To debut its latest proprietary variety Eclipse, Hop Products Australia has launched a mixed pack of 12 single-hop beers from brewers across the country.
Owen Johnson at HPA said that the usual route to market for a new hop variety is to take it to trade shows and feature beers there which have been brewed with it, with an often limited supply of it initially.
“It was a really unsatisfactory process,” he said.
“Instead, we wanted to try and wrangle a dozen brewers to do a collaboration pack and use that to reach out to more brewers than we could at these tradeshows, by sending out 140 cartons to our customer base, to brewers via Beer Cartel.
“It gives people in breweries who have their hand on the reins of product strategy and recipe formation to try this hop and get that sensory datapoint and feel for what the hop can do in a dozen different styles from a dozen different breweries.
“If we can get this in front of beer drinkers and not just brewers we will have addressed that grassroots perspective too.
“In that way, all these pieces combined address all segments of the market who we want to make aware of Eclipse.”
Each brewer was given free rein to use the hop in whatever style and technique they thought most appropriate. A mixed pack will be sent out to another 140 breweries and media outlets, with 400 available to customers as well as subscribers to the Beer Cartel Beer Club.
Richard Kelsey, director at Beer Cartel, said that the pack was a really innovative way to launch a hop.
“When you think about new hops, people don’t really know the huge process that goes into developing them,” he said.
“But through this we can draw attention to it and use it as an education tool, to not only learn about everything that goes into commercialising the hops but also the characteristics.
“It’s exciting that you do get the opportunity to educate people,” Kelsey said.
Brewers have certainly taken a liking to Eclipse. DJ McCready, head brewer at Mountain Culture said that they were nervous using it for the first time.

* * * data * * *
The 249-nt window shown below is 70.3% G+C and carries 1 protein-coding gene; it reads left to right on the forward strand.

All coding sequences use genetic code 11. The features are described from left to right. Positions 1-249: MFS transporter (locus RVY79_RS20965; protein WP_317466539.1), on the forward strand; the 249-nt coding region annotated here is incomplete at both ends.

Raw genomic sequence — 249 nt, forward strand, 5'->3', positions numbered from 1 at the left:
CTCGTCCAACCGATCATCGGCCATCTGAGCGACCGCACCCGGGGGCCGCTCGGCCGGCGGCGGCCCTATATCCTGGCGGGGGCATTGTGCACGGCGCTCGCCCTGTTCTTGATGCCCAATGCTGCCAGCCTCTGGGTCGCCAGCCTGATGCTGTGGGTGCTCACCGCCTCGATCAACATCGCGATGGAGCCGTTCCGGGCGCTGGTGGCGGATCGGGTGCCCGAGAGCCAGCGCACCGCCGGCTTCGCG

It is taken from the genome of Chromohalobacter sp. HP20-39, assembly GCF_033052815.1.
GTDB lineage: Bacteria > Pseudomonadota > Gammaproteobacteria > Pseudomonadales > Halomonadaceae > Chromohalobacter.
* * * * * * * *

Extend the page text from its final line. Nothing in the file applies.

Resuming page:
“Smelling it out of the bag, it doesn’t hit you in the face. We were worried, but it really shines once it’s in the beer,” he told Brews News.
“It has this really different tropical twist to it, and it’s got a bit of earthiness to it. We’ve used it in two beers so far, the Eclipse mixed pack version High Tides and our mid-strength beer.”
Mountain Culture’s High Tides beer is a NEIPA, in keeping with the brewery’s most popular styles.
“The High Tides beer is a big dumb NEIPA, it’s got a lot going on and we thought it would be fun,” McCready explained.
“It’s the style we’re making most of and we thought we should be using it in a style we’re familiar with and we’re using a lot of other HPA hops in that style of beer.
“Using it in our mid-strength shows that even in a light delicate beer the hop can still be used – it has really clean, citrus fruit characteristics without the herbal bitterness like you can get in higher alpha hops.
“It’s another tool in our arsenal to change around the flavours and we want to start getting it into some of our multi-hop beers. We’ve been pretty impressed with it so far.”
Justin Corbitt, head brewer at Deeds Brewing said the team were big fans of Eclipse, having used it last year in a collaboration wheatwine with Rocky Ridge Brewing Co.
“Since then, we’ve been extremely excited to use it again and when HPA offered the opportunity to experiment with it in this box, we were excited to brew solo with it again and give it the soft, hazy treatment backed up by 6.5% abv.
“We really enjoy the pineapple flavour, light pine, and we seem to get a big mandarin hit which is exactly in the right direction,” he said.